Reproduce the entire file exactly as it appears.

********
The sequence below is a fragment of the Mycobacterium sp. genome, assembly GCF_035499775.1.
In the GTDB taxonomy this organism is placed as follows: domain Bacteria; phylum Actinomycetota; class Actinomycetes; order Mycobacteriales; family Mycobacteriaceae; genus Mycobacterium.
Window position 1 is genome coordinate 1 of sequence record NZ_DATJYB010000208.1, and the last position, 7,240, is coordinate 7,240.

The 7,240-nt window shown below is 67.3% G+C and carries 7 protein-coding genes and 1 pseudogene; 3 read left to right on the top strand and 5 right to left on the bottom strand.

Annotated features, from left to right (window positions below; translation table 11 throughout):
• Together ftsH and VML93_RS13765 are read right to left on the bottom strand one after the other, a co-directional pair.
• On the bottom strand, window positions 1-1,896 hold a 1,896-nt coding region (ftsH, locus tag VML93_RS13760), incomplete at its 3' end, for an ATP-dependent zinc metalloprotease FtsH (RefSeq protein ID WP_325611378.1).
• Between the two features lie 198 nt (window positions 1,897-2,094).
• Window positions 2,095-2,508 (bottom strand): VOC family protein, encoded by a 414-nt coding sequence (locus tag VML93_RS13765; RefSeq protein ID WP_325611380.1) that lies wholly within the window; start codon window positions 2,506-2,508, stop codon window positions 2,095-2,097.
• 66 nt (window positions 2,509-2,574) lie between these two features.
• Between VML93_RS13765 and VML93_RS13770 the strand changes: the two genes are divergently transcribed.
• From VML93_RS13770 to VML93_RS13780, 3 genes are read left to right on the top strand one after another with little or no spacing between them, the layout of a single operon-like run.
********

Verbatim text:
The sequence below is a fragment of the Mycobacterium sp. genome, assembly GCF_035499775.1.
In the GTDB taxonomy this organism is placed as follows: domain Bacteria; phylum Actinomycetota; class Actinomycetes; order Mycobacteriales; family Mycobacteriaceae; genus Mycobacterium.
Window position 1 is genome coordinate 1 of sequence record NZ_DATJYB010000208.1, and the last position, 7,240, is coordinate 7,240.

The 7,240-nt window shown below is 67.3% G+C and carries 7 protein-coding genes and 1 pseudogene; 3 read left to right on the top strand and 5 right to left on the bottom strand.

Annotated features, from left to right (window positions below; translation table 11 throughout):
• Together ftsH and VML93_RS13765 are read right to left on the bottom strand one after the other, a co-directional pair.
• On the bottom strand, window positions 1-1,896 hold a 1,896-nt coding region (ftsH, locus tag VML93_RS13760), incomplete at its 3' end, for an ATP-dependent zinc metalloprotease FtsH (RefSeq protein ID WP_325611378.1).
• Between the two features lie 198 nt (window positions 1,897-2,094).
• Window positions 2,095-2,508 (bottom strand): VOC family protein, encoded by a 414-nt coding sequence (locus tag VML93_RS13765; RefSeq protein ID WP_325611380.1) that lies wholly within the window; start codon window positions 2,506-2,508, stop codon window positions 2,095-2,097.
• 66 nt (window positions 2,509-2,574) lie between these two features.
• Between VML93_RS13765 and VML93_RS13770 the strand changes: the two genes are divergently transcribed.
• From VML93_RS13770 to VML93_RS13780, 3 genes are read left to right on the top strand one after another with little or no spacing between them, the layout of a single operon-like run.